February 25, 2013
The revamped web browser has a number of new features to tempt users over from Chrome, Firefox and other popular alternatives, including cloud push – which allows anyone with a Maxthon Passport account to push web content to and from different devices.
Maxthon’s updated browser also allows users to push all of their files, including text, images, videos, web links and maps, directly to another person’s device via email or a text message. The kicker is that the other person doesn’t need any version of the Maxthon Cloud Browser to view it; instead, it’s accessible straight from the outset. This new Cloud Sharing feature wasn’t available in the preview release last December, and should appeal to anyone who regularly collaborates with other people who are on the move.
Maxthon has also opted to implement a cloud-based storage service similar to Dropbox or Google Drive. It’s a bit more specific though, giving users instant access to all of their web downloads – both online and locally – from any device with the Maxthon Cloud Browser installed.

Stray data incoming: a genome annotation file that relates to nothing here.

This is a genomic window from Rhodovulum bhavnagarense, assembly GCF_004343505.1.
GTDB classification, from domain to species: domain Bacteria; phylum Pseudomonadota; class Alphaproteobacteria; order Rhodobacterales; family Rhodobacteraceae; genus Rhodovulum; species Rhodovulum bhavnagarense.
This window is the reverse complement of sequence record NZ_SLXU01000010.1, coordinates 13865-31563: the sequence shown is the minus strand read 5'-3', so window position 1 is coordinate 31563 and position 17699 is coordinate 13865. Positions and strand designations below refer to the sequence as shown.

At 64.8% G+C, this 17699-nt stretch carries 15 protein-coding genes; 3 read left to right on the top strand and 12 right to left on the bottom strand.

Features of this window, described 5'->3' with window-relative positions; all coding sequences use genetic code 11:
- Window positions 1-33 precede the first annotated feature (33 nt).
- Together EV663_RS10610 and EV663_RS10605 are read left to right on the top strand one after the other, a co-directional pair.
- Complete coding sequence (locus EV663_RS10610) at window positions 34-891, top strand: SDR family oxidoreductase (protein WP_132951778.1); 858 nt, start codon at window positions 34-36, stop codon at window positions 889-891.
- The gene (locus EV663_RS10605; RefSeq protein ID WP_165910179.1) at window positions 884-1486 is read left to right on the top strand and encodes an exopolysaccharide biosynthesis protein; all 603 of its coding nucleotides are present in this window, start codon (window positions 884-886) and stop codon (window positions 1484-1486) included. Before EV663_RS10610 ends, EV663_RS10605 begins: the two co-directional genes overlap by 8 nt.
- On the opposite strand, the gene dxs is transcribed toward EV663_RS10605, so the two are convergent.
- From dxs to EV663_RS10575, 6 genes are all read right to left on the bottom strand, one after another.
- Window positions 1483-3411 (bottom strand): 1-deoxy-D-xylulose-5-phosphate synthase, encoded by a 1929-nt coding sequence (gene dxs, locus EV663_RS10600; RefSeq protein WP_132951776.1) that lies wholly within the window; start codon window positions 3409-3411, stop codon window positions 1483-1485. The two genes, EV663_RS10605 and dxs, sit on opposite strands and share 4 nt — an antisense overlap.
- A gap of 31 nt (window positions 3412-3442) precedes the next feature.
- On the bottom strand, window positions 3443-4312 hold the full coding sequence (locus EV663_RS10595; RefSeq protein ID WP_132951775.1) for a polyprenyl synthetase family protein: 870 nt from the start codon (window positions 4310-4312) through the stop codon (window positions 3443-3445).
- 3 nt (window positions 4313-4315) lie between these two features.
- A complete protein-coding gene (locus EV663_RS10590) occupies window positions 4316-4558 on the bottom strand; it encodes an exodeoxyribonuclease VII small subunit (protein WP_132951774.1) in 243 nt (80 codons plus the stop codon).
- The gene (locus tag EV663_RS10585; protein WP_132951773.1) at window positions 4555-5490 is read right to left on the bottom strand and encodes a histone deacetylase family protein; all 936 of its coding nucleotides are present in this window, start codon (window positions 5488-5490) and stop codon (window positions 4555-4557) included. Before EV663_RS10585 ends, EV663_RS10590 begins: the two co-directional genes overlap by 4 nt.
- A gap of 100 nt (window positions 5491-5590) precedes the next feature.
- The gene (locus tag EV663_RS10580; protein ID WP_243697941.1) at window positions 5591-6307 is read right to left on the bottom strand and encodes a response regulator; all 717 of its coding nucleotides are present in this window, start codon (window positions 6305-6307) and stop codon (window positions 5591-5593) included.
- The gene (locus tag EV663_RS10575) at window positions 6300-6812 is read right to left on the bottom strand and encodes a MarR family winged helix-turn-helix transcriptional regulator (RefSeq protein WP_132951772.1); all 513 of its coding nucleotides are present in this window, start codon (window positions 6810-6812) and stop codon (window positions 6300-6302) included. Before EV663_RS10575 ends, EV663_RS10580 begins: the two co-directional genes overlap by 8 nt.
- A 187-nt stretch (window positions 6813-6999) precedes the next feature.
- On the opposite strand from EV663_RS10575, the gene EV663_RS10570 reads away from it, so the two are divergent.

As with the preview release, it also uses Maxthon’s new cloud engine called C4, which the company describes as a “fast and powerful pushing, storage and syncing engine”. Combined with data encryption and a distributed architecture for storage, it should also mean that the browser is plenty capable of protecting and securing your data.
Other Internet browsers are looking to improve their app offerings on mobile devices as users increasingly reach for their smartphone and tablet. Maxthon is no exception, at long last standardizing some of its most common actions and processes across different platforms.
The addition should mean that the experience of the browser is far more consistent and intuitive for users moving between different devices.
Maxthon has tried a number of different approaches to tempt users away from the more well-known Internet browsers, including a website where Android users can customise the app with a new name and icon.
The company’s browsers are still used by more than 100 million people in 140 countries around the globe, but it still has a long way to go before it can rival the number of people on Chrome, Firefox or Internet Explorer.